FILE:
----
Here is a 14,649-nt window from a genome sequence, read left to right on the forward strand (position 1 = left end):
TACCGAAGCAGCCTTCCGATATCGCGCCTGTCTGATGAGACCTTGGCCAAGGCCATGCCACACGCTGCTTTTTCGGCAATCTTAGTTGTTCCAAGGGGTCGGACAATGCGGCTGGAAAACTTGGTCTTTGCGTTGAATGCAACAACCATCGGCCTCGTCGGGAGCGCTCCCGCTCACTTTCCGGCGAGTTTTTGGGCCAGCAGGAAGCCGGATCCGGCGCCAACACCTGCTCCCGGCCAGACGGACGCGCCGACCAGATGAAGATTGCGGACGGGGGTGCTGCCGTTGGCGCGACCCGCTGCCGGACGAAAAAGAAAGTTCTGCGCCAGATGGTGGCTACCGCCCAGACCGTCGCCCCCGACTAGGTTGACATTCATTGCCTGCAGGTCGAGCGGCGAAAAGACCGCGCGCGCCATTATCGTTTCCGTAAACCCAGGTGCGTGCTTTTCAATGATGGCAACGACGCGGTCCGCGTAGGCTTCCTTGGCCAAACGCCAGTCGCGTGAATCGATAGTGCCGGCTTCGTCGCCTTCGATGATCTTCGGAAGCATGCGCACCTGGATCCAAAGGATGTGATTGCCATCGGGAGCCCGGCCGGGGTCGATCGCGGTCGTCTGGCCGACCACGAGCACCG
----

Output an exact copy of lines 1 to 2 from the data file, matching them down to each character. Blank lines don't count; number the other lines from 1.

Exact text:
Here is a 14,649-nt window from a genome sequence, read left to right on the forward strand (position 1 = left end):
TACCGAAGCAGCCTTCCGATATCGCGCCTGTCTGATGAGACCTTGGCCAAGGCCATGCCACACGCTGCTTTTTCGGCAATCTTAGTTGTTCCAAGGGGTCGGACAATGCGGCTGGAAAACTTGGTCTTTGCGTTGAATGCAACAACCATCGGCCTCGTCGGGAGCGCTCCCGCTCACTTTCCGGCGAGTTTTTGGGCCAGCAGGAAGCCGGATCCGGCGCCAACACCTGCTCCCGGCCAGACGGACGCGCCGACCAGATGAAGATTGCGGACGGGGGTGCTGCCGTTGGCGCGACCCGCTGCCGGACGAAAAAGAAAGTTCTGCGCCAGATGGTGGCTACCGCCCAGACCGTCGCCCCCGACTAGGTTGACATTCATTGCCTGCAGGTCGAGCGGCGAAAAGACCGCGCGCGCCATTATCGTTTCCGTAAACCCAGGTGCGTGCTTTTCAATGATGGCAACGACGCGGTCCGCGTAGGCTTCCTTGGCCAAACGCCAGTCGCGTGAATCGATAGTGCCGGCTTCGTCGCCTTCGATGATCTTCGGAAGCATGCGCACCTGGATCCAAAGGATGTGATTGCCATCGGGAGCCCGGCCGGGGTCGATCGCGGTCGTCTGGCCGACCACGAGCACCG